March 18, 2020
By: Caity Witucki
Contributing Editor, C-Suite Wednesday
C-Suite Wednesday – SBA Lenders Enter Uncharted Territory With COVID-19 Disaster Loans
Last week, the President instructed Congress to increase SBA funding by an additional $50 billion so that the Agency could provide capital and liquidity to small businesses affected by the Coronavirus. However, A Congressional review of the SBA’s disaster-relief and 7(a) lending programs shows that the Agency has never dealt with this level of economic injury. As a result, lenders will need to work closely with the SBA to manage the magnitude of new funding opportunities for small businesses impacted by the virus.
This is unprecedented territory for the SBA’s disaster and 7(a) lending programs. According to a 15-year review of the SBA’s disaster loan program, the majority (83%) of past disaster loans were to individuals for property damage caused by weather incidents. Only 11% were to businesses and 6% for economic injury disaster loans (EIDL). Likewise, the SBA’s 7(a) lending program already has to manage an average of $30 billion in loans per year and additional funding opportunities for small businesses may put undue strain on lenders.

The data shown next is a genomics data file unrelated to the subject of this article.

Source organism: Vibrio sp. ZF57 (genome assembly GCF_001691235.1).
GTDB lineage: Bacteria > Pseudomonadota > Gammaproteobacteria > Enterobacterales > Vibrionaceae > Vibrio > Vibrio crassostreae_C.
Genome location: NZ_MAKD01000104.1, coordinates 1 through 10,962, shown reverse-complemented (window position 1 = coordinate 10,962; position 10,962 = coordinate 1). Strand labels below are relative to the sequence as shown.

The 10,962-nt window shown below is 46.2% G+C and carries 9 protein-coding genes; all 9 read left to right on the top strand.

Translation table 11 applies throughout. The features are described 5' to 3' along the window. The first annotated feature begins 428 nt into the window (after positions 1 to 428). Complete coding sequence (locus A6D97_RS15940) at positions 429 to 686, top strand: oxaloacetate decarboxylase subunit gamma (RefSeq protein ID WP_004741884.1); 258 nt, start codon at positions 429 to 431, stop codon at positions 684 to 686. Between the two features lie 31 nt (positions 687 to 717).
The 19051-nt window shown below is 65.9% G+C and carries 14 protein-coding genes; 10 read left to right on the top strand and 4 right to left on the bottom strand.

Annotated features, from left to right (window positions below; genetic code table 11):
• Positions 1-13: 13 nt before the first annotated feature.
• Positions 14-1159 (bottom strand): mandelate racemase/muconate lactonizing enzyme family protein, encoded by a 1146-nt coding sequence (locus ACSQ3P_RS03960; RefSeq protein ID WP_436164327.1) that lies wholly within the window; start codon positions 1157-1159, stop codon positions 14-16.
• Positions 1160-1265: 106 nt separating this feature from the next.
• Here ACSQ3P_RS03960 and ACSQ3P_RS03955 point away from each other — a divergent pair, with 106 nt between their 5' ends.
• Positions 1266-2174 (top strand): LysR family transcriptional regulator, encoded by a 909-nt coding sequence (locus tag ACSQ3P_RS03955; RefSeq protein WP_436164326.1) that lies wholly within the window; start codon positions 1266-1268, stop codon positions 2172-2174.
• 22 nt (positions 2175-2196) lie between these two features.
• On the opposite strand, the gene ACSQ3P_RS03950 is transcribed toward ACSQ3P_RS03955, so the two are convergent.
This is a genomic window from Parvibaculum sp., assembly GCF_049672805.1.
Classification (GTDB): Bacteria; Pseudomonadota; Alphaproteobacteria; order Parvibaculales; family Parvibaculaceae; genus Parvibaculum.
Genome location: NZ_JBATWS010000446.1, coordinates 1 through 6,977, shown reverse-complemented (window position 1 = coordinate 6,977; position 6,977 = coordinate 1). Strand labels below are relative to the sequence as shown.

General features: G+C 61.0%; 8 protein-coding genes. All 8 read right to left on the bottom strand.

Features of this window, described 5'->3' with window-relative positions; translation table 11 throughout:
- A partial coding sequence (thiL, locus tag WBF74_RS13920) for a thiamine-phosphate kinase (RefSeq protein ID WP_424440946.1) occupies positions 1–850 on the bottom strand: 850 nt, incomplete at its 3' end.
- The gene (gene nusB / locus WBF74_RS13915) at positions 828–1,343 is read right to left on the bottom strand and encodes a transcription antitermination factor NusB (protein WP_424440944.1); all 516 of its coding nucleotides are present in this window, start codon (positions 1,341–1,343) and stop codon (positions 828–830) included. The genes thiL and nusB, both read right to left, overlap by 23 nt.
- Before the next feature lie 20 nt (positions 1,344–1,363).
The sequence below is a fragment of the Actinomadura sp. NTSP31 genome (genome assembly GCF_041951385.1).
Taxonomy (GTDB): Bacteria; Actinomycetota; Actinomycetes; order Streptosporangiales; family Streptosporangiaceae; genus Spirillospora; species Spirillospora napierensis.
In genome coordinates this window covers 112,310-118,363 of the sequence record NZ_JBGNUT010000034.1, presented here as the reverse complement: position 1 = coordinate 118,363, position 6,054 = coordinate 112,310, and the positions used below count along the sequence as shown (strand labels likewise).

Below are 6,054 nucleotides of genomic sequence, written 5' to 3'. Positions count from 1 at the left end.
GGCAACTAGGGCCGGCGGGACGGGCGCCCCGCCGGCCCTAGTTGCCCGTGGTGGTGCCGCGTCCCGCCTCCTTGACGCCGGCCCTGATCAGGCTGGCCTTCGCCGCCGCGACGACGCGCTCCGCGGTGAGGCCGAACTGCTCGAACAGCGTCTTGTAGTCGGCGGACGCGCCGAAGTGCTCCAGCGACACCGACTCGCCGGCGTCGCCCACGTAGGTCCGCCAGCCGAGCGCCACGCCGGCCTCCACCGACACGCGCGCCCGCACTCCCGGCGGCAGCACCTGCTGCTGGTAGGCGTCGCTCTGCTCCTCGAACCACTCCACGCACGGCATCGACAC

If legislation introduced in Congress last week passes, the SBA and its private-sector lending partners will need to quickly distribute nearly double the Agency’s average annual loan amount. However, there may not be enough qualified SBA lenders to distribute the funds. Only 14% of all banks, nonbank lenders and credit unions have made SBA loans in the past 12 months and most private lenders have never made disaster loans at all.
Having access to capital as quickly as possible will be critical to the survival of many small businesses. However, without guidance from the SBA and qualified lenders, the additional funding will not reach small businesses in time to save the economy. Therefore, SBA lending institutions need to begin preparing for an influx of disaster loan and 7(a) applicants and should ensure that they are up to date on all SBA rules and procedures.
The SBA has not yet laid out rules for how the $50 billion in new funds will be distributed during the coronavirus outbreak. However, the Agency is expected to provide lenders with more guidance once a legislative decision is made later this week.